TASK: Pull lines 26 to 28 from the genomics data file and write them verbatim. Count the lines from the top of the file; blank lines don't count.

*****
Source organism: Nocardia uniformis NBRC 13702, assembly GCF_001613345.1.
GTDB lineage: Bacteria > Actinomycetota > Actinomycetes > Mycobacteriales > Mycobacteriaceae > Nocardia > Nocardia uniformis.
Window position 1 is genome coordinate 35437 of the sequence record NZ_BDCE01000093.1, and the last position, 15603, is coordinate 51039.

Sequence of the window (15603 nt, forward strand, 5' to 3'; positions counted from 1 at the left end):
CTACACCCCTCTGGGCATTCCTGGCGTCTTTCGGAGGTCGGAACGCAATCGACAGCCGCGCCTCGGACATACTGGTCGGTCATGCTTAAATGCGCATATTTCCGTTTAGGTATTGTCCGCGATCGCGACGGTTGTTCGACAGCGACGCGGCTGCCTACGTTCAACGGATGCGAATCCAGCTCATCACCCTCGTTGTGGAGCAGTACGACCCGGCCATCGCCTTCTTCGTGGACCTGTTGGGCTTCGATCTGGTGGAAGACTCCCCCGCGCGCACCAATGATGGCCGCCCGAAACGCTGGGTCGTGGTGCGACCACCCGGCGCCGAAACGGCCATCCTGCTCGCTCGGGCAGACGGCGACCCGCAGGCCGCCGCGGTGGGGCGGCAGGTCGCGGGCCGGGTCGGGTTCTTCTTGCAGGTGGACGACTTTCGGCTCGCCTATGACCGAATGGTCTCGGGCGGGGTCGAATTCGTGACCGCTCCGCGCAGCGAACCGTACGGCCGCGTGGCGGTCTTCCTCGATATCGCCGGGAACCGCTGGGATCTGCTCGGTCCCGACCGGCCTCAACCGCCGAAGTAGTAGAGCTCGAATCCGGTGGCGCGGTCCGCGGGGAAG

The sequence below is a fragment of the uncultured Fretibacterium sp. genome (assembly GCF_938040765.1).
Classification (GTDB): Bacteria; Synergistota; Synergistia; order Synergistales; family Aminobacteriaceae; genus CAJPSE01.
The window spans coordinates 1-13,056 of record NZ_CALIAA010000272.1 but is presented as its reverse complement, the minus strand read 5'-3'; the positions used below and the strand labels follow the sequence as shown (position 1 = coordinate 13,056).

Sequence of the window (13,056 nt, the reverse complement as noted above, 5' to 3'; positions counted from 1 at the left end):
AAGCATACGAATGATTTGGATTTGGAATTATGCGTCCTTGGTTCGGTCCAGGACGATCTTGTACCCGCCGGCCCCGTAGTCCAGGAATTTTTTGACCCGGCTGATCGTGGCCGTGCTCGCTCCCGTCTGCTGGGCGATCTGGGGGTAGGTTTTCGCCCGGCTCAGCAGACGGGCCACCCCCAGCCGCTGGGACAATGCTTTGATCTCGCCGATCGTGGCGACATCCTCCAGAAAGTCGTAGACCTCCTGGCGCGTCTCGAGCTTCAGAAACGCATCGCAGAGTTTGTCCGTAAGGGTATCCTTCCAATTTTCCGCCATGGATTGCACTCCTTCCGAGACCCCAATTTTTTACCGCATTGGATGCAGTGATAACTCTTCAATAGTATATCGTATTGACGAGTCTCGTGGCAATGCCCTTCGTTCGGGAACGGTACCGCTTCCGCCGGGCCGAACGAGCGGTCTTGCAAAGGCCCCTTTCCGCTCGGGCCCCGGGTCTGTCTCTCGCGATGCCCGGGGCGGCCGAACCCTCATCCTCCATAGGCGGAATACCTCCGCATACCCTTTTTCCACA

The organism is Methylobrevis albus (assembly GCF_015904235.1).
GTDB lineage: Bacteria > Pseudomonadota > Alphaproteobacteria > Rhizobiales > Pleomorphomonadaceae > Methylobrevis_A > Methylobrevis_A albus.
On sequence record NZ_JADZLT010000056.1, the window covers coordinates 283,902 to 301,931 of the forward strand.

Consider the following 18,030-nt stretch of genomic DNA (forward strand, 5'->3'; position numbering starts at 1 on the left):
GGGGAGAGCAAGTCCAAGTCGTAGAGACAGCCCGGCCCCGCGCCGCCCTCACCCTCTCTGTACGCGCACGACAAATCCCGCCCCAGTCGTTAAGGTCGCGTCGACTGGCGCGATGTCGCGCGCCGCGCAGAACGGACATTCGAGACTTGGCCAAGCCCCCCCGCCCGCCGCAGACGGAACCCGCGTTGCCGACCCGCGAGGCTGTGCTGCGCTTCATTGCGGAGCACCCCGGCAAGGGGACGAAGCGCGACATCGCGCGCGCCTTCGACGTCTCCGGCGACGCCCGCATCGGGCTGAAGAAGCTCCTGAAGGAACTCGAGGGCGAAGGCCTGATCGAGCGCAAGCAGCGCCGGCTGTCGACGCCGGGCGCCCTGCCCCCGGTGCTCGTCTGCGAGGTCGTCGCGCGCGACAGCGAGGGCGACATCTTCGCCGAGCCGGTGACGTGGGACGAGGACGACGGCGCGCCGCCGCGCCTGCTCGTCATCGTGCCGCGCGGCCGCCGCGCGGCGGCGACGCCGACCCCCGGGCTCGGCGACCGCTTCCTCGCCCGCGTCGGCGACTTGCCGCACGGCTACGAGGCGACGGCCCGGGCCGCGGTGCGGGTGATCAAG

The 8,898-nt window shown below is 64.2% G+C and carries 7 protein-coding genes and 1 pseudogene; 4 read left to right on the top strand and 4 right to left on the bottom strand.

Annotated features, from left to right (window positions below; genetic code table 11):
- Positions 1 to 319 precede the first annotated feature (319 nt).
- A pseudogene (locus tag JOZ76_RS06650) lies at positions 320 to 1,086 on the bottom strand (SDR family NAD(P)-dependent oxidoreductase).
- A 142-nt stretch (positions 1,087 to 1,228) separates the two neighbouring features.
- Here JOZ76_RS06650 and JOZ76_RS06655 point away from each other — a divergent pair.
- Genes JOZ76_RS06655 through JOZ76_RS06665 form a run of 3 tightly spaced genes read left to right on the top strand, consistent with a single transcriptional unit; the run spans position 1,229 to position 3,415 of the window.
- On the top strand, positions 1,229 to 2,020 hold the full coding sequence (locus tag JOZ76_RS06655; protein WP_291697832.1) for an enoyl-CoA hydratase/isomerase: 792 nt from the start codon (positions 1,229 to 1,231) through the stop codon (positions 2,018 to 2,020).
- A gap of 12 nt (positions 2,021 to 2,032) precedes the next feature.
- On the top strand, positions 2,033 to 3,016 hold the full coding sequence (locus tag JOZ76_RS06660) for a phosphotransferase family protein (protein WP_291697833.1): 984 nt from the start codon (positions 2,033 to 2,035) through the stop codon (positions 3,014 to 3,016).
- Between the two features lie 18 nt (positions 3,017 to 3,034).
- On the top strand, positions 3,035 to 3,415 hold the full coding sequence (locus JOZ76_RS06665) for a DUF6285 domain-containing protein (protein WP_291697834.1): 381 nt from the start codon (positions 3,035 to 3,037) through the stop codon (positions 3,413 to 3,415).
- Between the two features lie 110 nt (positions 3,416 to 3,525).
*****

- Between the two features lie 18 nt (positions 3,017 to 3,034).
- On the top strand, positions 3,035 to 3,415 hold the full coding sequence (locus JOZ76_RS06665) for a DUF6285 domain-containing protein (protein WP_291697834.1): 381 nt from the start codon (positions 3,035 to 3,037) through the stop codon (positions 3,413 to 3,415).
- Between the two features lie 110 nt (positions 3,416 to 3,525).